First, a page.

The DOE should also release full graduation and discharge figures in their annual graduation reports, including data for special education students, which they have failed to do since we released our discharge report in April 2009, despite repeated requests.

The NYC Department of Education should report an annual graduation rate that includes all students, rather than continuing to report as its “official” rate just the general education cohort.

I remain concerned that students who have transferred to GED programs within the DOE system but do not receive GEDs should not be classified as discharges, because this artificially raises school graduation rates. Also that students who receive GEDs should not be reported as a regular graduates, because a GED is not a high school diploma, whether or not that conforms to state guidelines. Otherwise, with the pressure on schools to inflate their graduation rates, they will continue to have an incentive to push at-risk students into GED programs and the like.

Finally, the DOE should revise its excessively harsh and punitive accountability system, so as to minimize the incentive of schools to inflate their graduation rates either through increased discharges to GED programs and/or falsifying their reporting. Unless this occurs, schools will remain motivated to shade the truth, and “push out” or exclude our neediest students, because of fears that they will be closed down or have half their teachers fired if their graduation rates do not improve.

Here is one example, from the audit, of a student whom the DOE claimed was a legitimate discharge, because an attendance teacher said that he had confirmed with a neighbor that she had moved to the Dominican Republic, and that this “was later confirmed by the student directly.” (p.31) Yet as the OSC responded:

School officials discharged this student in January 2008 without proper documentation to support their discharge determination. School officials stated they made a home visit in January 2008 and were told by a neighbor that the family had moved to the Dominican Republic (DR). DoE officials provided a memo, dated May 1, 2010, in which the student confirmed having travelled to the DR on December 18, 2007. However, when we spoke to the student, she told us that she and her family had lived at the same address for many years and she had not been visited by any attendance teachers in January 2008. She did acknowledge that a DoE employee had visited her in May 2010 [presumably after the audit began]. She also told us she had traveled to the DR on December 18, 2007, to spend Christmas with her family. She said when she tried to attend school after her return to the USA, she was refused admittance because the school had already listed her as being discharged. Since school officials did not have the appropriate documentation required by SED, this student should have been classified as a dropout or should have remained on the school’s register and included in the calculation of the graduation rate for her cohort. (p. 47)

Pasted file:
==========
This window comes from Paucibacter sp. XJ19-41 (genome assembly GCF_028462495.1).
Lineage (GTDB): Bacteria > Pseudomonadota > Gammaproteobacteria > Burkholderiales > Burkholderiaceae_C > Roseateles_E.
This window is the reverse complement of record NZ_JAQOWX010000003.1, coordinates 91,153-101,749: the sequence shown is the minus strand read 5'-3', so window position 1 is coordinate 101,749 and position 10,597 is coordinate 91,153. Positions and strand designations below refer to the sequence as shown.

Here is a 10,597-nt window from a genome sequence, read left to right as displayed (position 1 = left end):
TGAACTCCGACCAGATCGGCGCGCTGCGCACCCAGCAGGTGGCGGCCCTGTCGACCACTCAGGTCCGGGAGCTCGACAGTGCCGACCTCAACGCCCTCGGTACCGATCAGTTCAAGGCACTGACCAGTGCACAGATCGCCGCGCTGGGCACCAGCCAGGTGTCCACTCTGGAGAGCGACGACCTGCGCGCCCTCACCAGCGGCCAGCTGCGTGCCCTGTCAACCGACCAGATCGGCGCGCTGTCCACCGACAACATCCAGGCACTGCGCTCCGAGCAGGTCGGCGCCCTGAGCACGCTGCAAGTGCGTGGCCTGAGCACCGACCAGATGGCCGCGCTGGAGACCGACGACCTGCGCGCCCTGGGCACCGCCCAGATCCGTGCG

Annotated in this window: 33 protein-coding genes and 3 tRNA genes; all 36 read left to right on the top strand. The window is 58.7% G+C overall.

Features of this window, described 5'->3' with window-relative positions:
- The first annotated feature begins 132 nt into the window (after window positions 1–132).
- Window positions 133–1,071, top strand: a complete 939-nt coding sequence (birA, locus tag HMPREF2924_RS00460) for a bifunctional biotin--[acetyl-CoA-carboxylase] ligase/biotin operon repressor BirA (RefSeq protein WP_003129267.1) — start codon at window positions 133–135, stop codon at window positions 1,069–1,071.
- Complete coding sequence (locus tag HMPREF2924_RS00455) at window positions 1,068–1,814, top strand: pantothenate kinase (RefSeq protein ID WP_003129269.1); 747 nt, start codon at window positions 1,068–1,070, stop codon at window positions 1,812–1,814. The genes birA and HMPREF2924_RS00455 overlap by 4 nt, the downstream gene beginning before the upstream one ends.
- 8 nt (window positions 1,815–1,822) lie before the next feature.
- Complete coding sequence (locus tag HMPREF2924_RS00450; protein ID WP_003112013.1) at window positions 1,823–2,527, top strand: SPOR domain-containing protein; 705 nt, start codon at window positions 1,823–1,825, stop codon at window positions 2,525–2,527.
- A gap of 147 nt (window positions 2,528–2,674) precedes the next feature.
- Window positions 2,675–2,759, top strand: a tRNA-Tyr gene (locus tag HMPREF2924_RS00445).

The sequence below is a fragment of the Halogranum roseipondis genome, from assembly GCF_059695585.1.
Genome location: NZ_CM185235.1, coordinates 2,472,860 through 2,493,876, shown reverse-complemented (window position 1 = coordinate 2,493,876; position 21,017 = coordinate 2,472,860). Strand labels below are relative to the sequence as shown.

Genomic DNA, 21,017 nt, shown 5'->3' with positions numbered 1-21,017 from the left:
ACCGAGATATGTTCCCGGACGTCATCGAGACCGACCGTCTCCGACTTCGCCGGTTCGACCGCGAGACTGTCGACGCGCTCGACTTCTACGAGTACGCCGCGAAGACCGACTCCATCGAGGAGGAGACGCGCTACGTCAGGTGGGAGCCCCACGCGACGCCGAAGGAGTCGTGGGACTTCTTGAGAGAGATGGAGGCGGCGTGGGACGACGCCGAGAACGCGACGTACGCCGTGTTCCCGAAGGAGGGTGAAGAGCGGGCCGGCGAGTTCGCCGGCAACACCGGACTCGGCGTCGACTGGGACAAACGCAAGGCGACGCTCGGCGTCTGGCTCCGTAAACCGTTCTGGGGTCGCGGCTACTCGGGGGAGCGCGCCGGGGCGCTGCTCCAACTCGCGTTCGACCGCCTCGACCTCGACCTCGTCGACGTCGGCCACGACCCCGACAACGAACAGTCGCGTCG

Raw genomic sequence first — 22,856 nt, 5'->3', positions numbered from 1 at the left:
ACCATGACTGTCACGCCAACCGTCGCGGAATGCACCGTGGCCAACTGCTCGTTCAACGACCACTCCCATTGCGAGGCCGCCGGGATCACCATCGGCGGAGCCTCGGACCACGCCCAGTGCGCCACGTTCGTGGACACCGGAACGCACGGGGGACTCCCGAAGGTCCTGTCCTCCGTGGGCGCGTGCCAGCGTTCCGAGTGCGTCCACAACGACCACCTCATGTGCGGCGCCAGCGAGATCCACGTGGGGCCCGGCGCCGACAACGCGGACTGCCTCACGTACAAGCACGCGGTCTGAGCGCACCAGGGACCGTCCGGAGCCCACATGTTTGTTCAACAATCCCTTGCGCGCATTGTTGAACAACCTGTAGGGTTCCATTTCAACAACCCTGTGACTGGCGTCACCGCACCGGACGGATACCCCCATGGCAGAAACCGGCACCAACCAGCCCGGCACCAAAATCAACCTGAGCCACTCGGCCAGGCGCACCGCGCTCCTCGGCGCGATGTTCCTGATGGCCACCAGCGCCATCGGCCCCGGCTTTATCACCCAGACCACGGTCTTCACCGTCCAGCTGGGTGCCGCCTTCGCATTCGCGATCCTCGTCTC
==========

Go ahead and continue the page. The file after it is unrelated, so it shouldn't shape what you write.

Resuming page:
As long as schools continue to be punished for low graduation rates with the threat of closure, instead of provided with help to improve outcomes, they will continue to exclude students like this one. It is students like these who will suffer the most.

1 comment:

tedmlewis said...

The DOE concerns itself with massaging statistics more than substantively improving education. The business world managers, Klein and now Black, know little about what really fosters education improvements. Rather than acknowledge the failures of increased testing; of basing tenure on test scores; of increased privatization; and of increased competition, they seek to hide the failures behind numbers. Thank you for scratching below the surface of their stats!